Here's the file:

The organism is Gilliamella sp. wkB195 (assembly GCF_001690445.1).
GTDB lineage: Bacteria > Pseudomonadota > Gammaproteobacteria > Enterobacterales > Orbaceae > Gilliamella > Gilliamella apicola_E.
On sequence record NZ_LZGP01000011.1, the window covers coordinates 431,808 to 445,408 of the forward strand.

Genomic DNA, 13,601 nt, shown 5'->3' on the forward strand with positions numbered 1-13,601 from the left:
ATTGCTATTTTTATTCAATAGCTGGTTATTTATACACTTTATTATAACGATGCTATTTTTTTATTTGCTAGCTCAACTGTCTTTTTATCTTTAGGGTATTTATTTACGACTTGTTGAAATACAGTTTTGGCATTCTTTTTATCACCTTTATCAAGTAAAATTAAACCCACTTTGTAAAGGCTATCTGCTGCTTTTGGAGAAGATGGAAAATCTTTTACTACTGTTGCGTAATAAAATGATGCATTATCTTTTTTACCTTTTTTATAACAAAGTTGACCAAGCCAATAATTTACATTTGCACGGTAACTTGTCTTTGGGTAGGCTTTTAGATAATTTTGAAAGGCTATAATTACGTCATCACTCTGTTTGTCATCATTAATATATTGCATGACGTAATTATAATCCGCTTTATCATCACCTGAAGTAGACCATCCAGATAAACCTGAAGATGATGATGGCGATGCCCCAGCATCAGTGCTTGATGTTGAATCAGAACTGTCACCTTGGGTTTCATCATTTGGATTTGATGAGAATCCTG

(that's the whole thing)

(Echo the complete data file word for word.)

The organism is Gilliamella sp. wkB195 (assembly GCF_001690445.1).
GTDB lineage: Bacteria > Pseudomonadota > Gammaproteobacteria > Enterobacterales > Orbaceae > Gilliamella > Gilliamella apicola_E.
On sequence record NZ_LZGP01000011.1, the window covers coordinates 431,808 to 445,408 of the forward strand.

Genomic DNA, 13,601 nt, shown 5'->3' on the forward strand with positions numbered 1-13,601 from the left:
ATTGCTATTTTTATTCAATAGCTGGTTATTTATACACTTTATTATAACGATGCTATTTTTTTATTTGCTAGCTCAACTGTCTTTTTATCTTTAGGGTATTTATTTACGACTTGTTGAAATACAGTTTTGGCATTCTTTTTATCACCTTTATCAAGTAAAATTAAACCCACTTTGTAAAGGCTATCTGCTGCTTTTGGAGAAGATGGAAAATCTTTTACTACTGTTGCGTAATAAAATGATGCATTATCTTTTTTACCTTTTTTATAACAAAGTTGACCAAGCCAATAATTTACATTTGCACGGTAACTTGTCTTTGGGTAGGCTTTTAGATAATTTTGAAAGGCTATAATTACGTCATCACTCTGTTTGTCATCATTAATATATTGCATGACGTAATTATAATCCGCTTTATCATCACCTGAAGTAGACCATCCAGATAAACCTGAAGATGATGATGGCGATGCCCCAGCATCAGTGCTTGATGTTGAATCAGAACTGTCACCTTGGGTTTCATCATTTGGATTTGATGAGAATCCTG